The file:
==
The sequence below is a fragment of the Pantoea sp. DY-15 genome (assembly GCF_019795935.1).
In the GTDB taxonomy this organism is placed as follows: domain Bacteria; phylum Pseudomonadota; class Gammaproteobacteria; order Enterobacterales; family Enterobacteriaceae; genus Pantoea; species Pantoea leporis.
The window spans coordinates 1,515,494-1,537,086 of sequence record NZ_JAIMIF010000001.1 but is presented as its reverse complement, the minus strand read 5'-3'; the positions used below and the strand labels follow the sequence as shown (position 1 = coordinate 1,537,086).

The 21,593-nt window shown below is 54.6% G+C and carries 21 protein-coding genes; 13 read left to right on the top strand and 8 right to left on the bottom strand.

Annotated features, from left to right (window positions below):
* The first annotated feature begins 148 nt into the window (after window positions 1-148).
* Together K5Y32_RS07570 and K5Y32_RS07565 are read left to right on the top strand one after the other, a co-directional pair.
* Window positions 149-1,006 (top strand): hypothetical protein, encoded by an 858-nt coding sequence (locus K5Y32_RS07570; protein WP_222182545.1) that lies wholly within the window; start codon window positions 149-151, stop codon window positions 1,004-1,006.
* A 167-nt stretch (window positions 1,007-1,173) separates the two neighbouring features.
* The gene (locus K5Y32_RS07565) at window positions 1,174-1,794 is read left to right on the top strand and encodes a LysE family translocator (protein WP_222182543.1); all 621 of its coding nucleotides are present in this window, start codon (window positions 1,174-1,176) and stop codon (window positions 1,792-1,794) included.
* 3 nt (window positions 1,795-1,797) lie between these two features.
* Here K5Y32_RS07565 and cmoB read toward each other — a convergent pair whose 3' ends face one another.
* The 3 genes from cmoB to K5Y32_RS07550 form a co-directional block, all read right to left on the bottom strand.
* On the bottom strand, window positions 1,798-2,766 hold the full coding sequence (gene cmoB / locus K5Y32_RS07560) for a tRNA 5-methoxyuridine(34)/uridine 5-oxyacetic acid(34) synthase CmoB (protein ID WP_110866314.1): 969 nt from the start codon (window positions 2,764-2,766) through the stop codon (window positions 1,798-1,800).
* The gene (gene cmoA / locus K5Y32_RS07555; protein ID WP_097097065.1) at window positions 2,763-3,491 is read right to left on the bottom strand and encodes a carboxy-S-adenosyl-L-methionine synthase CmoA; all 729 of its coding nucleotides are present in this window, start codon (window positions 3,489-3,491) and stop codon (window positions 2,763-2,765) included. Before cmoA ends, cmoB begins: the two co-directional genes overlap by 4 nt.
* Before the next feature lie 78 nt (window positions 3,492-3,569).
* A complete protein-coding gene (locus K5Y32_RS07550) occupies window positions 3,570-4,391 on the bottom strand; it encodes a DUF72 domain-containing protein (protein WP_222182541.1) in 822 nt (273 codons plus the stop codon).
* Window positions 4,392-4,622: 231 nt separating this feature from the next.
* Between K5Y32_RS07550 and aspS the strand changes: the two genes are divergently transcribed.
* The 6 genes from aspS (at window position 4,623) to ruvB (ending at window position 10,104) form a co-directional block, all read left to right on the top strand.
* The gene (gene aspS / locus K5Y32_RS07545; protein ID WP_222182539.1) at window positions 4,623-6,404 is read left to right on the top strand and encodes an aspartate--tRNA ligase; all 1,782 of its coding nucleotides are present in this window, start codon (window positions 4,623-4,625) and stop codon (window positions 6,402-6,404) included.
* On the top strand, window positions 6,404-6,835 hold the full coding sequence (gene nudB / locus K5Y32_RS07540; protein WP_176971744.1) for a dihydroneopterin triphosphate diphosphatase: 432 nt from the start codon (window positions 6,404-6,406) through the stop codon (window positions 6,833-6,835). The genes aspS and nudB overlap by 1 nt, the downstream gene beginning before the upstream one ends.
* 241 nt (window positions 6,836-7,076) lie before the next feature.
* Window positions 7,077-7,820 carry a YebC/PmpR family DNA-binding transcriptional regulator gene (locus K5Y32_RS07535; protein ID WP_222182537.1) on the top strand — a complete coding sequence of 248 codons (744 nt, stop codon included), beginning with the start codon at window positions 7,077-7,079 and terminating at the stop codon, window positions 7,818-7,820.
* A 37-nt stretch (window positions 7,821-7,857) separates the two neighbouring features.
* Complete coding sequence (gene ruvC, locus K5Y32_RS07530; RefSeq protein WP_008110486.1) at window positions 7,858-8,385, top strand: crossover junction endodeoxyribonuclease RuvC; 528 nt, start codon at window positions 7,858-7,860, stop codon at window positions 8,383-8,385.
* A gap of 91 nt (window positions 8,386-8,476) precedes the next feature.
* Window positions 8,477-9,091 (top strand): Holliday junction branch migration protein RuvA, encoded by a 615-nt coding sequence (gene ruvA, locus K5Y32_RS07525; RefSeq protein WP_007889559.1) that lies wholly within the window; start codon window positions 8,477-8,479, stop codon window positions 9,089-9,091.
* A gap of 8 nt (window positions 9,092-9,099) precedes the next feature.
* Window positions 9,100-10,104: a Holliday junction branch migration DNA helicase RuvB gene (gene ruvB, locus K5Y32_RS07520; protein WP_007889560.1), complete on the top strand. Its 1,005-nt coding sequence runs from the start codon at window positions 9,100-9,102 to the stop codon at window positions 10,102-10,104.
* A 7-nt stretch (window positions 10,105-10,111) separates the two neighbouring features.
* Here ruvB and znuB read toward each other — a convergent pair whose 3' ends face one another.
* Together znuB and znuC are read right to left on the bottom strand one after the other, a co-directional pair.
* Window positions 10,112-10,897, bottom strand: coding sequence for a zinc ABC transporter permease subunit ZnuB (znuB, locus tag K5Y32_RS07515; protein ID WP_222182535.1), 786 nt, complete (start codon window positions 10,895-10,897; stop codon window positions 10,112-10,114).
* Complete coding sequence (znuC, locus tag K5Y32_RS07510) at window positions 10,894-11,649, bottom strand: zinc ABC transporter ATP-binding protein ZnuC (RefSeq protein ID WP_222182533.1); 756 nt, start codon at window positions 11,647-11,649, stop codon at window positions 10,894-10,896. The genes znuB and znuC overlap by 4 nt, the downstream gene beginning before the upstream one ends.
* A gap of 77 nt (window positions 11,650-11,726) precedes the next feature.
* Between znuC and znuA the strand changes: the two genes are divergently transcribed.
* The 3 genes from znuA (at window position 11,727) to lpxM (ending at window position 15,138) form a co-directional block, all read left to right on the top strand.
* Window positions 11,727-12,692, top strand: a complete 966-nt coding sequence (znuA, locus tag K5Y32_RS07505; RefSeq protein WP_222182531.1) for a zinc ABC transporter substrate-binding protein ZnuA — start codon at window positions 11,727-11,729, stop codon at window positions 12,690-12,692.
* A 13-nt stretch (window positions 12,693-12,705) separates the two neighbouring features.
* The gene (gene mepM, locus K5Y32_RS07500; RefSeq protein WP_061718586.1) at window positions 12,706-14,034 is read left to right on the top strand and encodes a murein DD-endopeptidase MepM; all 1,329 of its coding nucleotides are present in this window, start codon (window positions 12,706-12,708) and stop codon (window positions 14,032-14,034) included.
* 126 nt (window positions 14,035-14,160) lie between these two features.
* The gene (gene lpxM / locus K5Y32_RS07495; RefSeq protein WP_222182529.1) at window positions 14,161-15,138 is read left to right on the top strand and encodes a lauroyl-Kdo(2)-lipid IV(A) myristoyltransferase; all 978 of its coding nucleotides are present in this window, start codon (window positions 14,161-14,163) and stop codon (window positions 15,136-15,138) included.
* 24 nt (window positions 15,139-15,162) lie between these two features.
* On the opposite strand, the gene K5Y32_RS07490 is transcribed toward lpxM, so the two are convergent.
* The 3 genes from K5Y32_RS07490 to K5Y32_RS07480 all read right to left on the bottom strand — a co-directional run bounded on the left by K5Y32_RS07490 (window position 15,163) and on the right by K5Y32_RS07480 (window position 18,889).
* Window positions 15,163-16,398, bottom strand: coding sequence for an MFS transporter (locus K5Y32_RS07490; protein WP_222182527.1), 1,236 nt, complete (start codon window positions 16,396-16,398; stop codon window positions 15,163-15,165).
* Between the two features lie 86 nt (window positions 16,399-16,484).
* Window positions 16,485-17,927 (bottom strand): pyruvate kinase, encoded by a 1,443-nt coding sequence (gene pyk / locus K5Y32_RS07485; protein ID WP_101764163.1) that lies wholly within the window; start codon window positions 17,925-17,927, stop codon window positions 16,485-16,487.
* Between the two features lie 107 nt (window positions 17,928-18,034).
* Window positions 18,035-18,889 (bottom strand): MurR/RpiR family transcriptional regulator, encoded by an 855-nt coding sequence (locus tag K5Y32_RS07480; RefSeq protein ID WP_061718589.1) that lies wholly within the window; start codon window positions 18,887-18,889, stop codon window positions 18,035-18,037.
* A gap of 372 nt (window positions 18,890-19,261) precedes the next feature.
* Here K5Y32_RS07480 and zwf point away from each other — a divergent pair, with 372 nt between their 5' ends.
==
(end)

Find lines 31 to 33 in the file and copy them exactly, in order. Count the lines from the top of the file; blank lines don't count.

* A 7-nt stretch (window positions 10,105-10,111) separates the two neighbouring features.
* Here ruvB and znuB read toward each other — a convergent pair whose 3' ends face one another.
* Together znuB and znuC are read right to left on the bottom strand one after the other, a co-directional pair.